The Great Pyrenees is an ancient breed, going back to at least the 1400's. They were, and often still are today, used as flock guardians. Originating in France, they worked together with the Pyrenean Shepherd—the larger Pyrenees guarding the flock, while the smaller Shepherd herding them. Their typically all-white coats blend in well with the sheep, and help disguise them from the wolves, coyotes, and mountain lions that they protect the flock from. They are used to covering expansive territories with the sheep, so a fence is highly recommended to Pyrenees living in city limits to prevent them from going on walkabouts.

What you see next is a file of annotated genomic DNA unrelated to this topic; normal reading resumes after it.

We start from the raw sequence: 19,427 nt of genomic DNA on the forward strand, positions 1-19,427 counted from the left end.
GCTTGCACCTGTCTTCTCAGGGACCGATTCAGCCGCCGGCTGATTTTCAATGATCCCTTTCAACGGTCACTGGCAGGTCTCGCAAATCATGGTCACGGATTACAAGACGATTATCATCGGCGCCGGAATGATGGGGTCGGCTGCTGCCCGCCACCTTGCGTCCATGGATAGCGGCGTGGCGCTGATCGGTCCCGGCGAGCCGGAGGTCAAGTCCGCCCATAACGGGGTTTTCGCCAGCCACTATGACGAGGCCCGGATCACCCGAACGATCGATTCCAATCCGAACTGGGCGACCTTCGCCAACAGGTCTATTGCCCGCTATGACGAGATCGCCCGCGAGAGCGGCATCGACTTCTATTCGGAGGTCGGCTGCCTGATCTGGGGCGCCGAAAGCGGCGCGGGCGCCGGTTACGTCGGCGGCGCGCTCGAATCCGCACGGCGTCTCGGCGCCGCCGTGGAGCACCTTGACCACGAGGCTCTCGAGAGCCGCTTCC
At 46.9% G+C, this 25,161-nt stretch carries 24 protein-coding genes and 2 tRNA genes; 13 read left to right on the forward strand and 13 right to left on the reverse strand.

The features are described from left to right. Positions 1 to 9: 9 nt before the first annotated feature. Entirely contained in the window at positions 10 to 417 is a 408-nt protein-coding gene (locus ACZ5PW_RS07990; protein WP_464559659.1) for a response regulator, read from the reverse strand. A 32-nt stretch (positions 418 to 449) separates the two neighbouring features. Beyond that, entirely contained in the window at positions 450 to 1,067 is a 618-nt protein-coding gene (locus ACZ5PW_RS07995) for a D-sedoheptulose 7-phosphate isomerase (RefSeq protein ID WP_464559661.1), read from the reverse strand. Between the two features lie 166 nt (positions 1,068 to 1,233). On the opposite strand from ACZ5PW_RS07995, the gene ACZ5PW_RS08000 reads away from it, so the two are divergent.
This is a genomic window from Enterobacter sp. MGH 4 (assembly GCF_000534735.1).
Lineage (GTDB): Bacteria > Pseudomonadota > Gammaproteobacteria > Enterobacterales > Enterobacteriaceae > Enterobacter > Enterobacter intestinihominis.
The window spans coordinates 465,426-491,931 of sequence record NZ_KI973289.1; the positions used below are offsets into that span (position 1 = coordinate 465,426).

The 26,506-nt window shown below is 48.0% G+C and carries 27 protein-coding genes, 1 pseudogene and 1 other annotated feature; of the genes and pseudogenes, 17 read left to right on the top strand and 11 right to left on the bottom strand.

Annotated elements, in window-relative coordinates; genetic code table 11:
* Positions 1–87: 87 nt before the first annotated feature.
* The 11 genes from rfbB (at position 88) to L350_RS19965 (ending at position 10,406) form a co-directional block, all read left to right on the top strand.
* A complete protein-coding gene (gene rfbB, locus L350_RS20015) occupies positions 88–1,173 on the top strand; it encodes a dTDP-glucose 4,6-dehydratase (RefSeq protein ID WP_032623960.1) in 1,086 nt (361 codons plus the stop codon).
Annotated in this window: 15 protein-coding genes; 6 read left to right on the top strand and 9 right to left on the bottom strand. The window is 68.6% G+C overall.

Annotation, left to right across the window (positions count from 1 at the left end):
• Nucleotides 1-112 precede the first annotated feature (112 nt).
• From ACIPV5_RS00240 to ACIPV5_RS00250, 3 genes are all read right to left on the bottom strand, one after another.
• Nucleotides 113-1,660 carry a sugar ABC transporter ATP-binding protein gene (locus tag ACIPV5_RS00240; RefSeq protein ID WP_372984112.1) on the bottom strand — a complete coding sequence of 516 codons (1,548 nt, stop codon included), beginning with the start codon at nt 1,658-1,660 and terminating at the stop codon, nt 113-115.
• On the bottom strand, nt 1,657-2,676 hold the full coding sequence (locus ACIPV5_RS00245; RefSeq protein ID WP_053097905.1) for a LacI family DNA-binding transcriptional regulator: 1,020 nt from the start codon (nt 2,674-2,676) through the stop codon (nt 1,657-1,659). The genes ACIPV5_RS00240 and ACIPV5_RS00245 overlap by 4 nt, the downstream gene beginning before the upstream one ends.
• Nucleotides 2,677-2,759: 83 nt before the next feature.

The Pyrenees can be a stubborn and more serious breed, as they were bred to think independently, without direction. One must be patient and determined when training. They tend to be good and patient with children, and watchful with the family. Due to their protective nature, they can be quite a vocal breed.
They are a smaller sized giant breed, generally falling b/t 85-115 lbs. Due to their thick coat, they can overheat in warmer months. The Pyrenees is prone to joint, heart, and eye problems, as well as osteosarcoma and bloat.